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North Korea: Witness to Transformation

Keeping the faith in Conakry

by | June 6th, 2013 | 07:00 am

Recently, our man in Seoul, Dan Pinkston of the ICG, passed along a KCNA piece simply titled “DPRK Supported in Guinea.” (Professor Haggard thought that this was right up my alley and even suggested that I write up this post during my visit to Myanmar. Ha! Professor Haggard clearly knows nothing of Burmese internet connectivity…) Anyway, the article, reproduced in its entirety below concerns lectures delivered last month by an unnamed “director of a Guinean seafood and fishing tackle export-import company” on the topics of “Rosy future of the DPRK” and “Architect of the nuclear issue on the Korean Peninsula.”

Assuming that the article is accurate, the very fact that someone in Guinea is giving such speeches (no mention was given to how large the audience was) is testimony to North Korea’s continuing effort to cultivate united fronters and fellow travelers in remote parts of the world as I have documented in many previous posts, and serves as a reminder of North Korea’s diplomatic history.

Guinea was one of the first African countries to become independent, in 1958. There was briefly a confederation with Ghana and Mali. The merger was inherently difficult, and in any event, the egos of Ghana’s Kwame Nkrumah, Guinea’s Ahmed Sékou Touré, and Mali’s  Modibo Keïta were too large for one Union of African States to contain. Sékou Touré turned the People’s Revolutionary Republic of Guinea inward and ran it into the ground as a one-party socialist dictatorship. It was in this context that Guinea established close fraternal relations with the DPRK. Since Sékou Touré’s death in 1984, the country has struggled through a series of incompetent military governments, and has yet to establish a durable democracy. Despite a boost from the commodity boom of recent years, the economy remains in shambles. My impression is that North Korea is not quite so popular anymore, but some have kept the faith, if KCNA is to be believed.

More informative than the babbling of KCNA is an interview that Joshua Stanton published a few years back with Aliou Niane who studied in North Korea during the 1980s, and I believe now lives in the Boston area occasionally writing on North Korean affairs. The interview is well worth reading for its insights into both Guinea and North Korea.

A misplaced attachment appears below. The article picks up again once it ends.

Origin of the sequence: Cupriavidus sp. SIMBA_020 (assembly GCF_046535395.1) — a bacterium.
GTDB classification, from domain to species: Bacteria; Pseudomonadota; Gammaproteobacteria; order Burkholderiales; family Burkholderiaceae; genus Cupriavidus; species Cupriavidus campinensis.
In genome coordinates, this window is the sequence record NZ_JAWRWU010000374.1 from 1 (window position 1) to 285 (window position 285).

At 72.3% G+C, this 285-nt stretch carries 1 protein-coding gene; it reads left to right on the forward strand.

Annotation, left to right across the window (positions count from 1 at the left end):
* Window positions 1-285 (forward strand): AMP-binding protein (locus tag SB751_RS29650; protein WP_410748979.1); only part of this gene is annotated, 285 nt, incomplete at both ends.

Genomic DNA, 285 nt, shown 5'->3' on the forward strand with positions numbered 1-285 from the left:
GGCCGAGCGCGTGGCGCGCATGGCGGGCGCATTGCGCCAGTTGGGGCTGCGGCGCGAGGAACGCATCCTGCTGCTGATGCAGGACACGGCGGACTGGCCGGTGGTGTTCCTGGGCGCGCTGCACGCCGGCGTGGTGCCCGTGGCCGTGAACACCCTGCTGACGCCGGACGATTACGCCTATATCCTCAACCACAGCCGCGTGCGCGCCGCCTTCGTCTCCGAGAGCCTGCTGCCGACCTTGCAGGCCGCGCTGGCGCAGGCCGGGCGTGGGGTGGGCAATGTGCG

Pyongyang, May 28 (KCNA) — Lectures on the themes of “Rosy future of the DPRK” and “Architect of the nuclear issue on the Korean Peninsula” were given in Guinea on May 13 and 14.   

Praising the dear respected Kim Jong Un as a great successor to the Juche-oriented revolutionary cause which covered the protracted historical course crowned with victory and glory, the director of a Guinean seafood and fishing tackle export-import company said:

Kim Jong Un saw to it that the Kumsusan Memorial Palace where President Kim Il Sung and leader Kim Jong Il lie in state was renamed the Kumsusan Palace of the Sun.

Statues of leader Kim Jong Il are being erected on the highest level in the DPRK.

Kim Jong Un is wisely leading the revolution and construction, true to the ideas and intention of the preceding leaders.

He is a great man who has firm faith in the Juche-oriented revolutionary cause, ardent love for the people, profound political insight and wisdom and outstanding leadership art.

The victory of the cause of building a thriving nation is fully guaranteed as he leads the DPRK.

            Immensely rosy is the future of the DPRK.

            An officer of the Guinean army cited facts to disclose the root cause of the nuclear issue on the Korean Peninsula and the large-scale military war drills being staged by the U.S. in collusion with south Korea every year.

            He went on:

            The DPRK has paid special attention to settling the nuclear issue from long time ago as it has been exposed to constant nuclear threat by the U.S.

            However, the latter didn’t implement the commitments it made with the former but singled it out as an “axis of evil” and a target of preemptive nuclear strike.

            So, the DPRK couldn’t but have access to nuclear deterrent for self-defence.

            The U.S. is wholly to blame for the nuclear issue on the Korean Peninsula.

            Although the DPRK has nuclear deterrent, its ultimate goal is to realize denuclearization.

            The U.S. can never escape the buck for the nuclear issue on the peninsula.

            Now is the time for the U.S. to show its responsible attitude.

            Another officer said that no force on earth can match the Korean People’s Army which is fully ready in politics, ideology and military technique.

            The KPA is holding HE Kim Jong Un, another brilliant commander, in high esteem as its supreme commander.

            Its invincible spirit and might will get stronger.